I quite like this little anecdote: I like her observant amusement, even in the midst of the tinge of melancholy surrounding the departure of her son and in that final "though she knew it wasn't." (Like Ma Johnston, I attempted to Google "creachin' the bouf," but couldn't figure out what it means either.)
Another unexpected pleasure about Into the Beautiful North lies in its politics: because it's so light-hearted, I think, it can get away with a level of political topicality that would feel unpleasantly preachy in a different context. In particular, Urrea includes multiple scenes underlining the fact that as the United States is to Mexico (economic oppressor, supposed land of opportunity), so is Mexico to many South- and Central-American countries. The same kind of familiar race-based vitriol thus exists on both sides of the border:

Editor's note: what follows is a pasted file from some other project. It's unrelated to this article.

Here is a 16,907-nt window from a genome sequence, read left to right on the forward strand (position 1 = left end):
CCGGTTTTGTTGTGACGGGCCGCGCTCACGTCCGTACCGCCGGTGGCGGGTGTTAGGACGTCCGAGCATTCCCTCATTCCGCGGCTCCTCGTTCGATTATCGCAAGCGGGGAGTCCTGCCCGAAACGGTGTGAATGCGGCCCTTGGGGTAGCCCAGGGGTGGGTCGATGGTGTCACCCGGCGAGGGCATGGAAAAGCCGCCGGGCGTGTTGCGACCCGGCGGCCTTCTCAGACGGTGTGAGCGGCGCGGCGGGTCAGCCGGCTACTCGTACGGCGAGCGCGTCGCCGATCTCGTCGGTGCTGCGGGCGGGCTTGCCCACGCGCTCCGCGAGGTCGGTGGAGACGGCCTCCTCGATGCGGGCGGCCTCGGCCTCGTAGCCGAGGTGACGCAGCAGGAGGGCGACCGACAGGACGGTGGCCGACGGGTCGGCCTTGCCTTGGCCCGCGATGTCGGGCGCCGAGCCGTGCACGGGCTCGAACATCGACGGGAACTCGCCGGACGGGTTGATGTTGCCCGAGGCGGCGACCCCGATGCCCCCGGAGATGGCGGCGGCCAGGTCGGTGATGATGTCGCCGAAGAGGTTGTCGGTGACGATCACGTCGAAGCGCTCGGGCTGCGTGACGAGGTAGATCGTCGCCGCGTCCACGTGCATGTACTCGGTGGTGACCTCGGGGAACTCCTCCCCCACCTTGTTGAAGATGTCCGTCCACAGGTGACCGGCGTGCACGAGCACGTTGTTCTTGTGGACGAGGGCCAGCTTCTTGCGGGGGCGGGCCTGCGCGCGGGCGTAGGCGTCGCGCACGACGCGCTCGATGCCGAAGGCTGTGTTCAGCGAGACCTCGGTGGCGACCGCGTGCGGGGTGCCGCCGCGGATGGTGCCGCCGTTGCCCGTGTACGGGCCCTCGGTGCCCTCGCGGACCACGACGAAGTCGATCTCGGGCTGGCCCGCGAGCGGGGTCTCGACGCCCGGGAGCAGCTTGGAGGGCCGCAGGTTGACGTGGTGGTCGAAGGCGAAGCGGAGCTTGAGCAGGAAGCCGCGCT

"These beans are grown here in Sinaloa," he said proudly. "The best frijoles in the world! Right near Culiacán. Then they're sold to the United States. Then they sell them back to us." He shrugged. "It gets expensive."
Tía Irma took a long time to replace the glasses in the purse.
"That," she finally proclaimed, "is the stupidest thing anyone has ever said to me."
He smiled, hoping she would not strike him with that purse.
"NAFTA," he said.
Irma stormed out of the stall and spied a Guatemalan woman picking through the spoiled fruit.
"What are you doing? she snapped.